10 System-Changing Ideas for Health from the Newest Class of Ashoka Fellows

Ashoka Fellows Changing Systems

As the summer season draws to a close, we can still enjoy fresh fruits and vegetables and spend lots of time outside. We may be more conscious of health during summer, when the living is easy; but for many champions in the newest class of Ashoka Fellows, health is a year-round preoccupation. Here are several of their system-changing ideas for health.  

Health Insurance in Pakistan 

Medical catastrophes are often linked to poverty for millions of vulnerable people across much of the world. Direct access to quality health care is usually too expensive for low-income people; in many societies, finding a way to insure them is not an expectation.

In order to extend quality health care to low-income clients, Asher Hasan is scaling-up demand for private health-care services. The organization he founded three years ago, Naya Javeen, distributes buy-in and cost insurance costs across three payers: the wealthy employer of domestic staff, the company that is the parent employer, and the domestic worker who is the plan beneficiary.

Science and Research in the United States

In the life sciences, the current approach to conducting research is inhibited by the traditional reward structures of academia (publishing) and industry (patenting). These proprietary practices inhibit advances in our understanding of disease because they reinforce data-hoarding rather than data-sharing.

Stephen Friend is transitioning the field to practices of collaboration and non-duplicative efforts. Harnessing a critical moment of transition in genomic and biomedical science (small data sets are evolving into ones that are too large for any single lab), Friend founded Sage Bionetworks in Seattle in 2009; the organization’s team of 20 is creating a stronger and more-explicit alignment with human health and patient outcomes.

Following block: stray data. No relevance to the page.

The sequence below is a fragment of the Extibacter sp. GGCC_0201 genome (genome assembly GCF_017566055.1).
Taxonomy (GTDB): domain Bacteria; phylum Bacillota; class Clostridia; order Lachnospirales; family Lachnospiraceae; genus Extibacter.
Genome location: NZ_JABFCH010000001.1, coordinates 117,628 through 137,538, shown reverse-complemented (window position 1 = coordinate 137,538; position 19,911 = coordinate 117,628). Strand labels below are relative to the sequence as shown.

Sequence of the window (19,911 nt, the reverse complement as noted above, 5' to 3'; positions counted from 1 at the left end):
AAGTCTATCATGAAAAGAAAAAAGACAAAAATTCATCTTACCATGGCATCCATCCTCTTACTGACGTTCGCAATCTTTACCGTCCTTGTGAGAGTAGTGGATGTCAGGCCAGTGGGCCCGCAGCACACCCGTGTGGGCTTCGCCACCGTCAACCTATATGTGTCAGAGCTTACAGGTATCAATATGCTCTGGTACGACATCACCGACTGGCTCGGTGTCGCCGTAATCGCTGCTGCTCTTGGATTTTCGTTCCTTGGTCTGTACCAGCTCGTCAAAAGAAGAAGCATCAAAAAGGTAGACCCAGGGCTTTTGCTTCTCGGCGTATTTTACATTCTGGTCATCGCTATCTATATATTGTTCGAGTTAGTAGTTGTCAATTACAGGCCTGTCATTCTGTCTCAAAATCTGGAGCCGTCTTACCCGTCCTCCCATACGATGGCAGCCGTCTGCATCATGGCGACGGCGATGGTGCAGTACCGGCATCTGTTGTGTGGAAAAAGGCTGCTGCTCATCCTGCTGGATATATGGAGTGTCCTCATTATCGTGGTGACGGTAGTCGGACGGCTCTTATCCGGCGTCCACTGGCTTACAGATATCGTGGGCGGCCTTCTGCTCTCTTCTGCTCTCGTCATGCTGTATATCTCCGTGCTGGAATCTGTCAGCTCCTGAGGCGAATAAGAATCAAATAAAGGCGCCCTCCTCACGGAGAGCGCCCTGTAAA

Mental Health and Well Being

In Ireland, adequate mental health care is out of reach for many who need it because public offerings are too slow and the private market is too costly. Mental health issues also carry a tremendous stigma.

Krystian Fikert is crafting a highly-scalable social franchise model that offers affordable and easily-accessible mental health care with service for all. MyMind has a large team of mental health professionals (30 on staff) available for face-to-face services, accessed through self-referral. The organization focuses mainly on widespread issues of depression, anxiety, relationships, and addiction, with an overall strategic focus on early intervention and prevention.

Although mental health issues are widespread, getting people to admit to problems and seek treatment is a significant obstacle; there are few channels to find support in a discreet way. In Sri Lanka, Mental Health and Psychosocial Support Services (MHPSS) has emerged as a key dimension of humanitarian and development work during and after emergencies.

Founded by Ananda Galapatti and his colleagues, the MHPSS Network is an interactive, online platform that uses technology to strengthen linkages among mental health psychosocial practitioners working in areas of disaster, conflict, and chronic adversity. Its aims to learn and share good practices and conceptualize creative solutions to pending psychosocial issues in disaster management.

Medical Training and Patient Care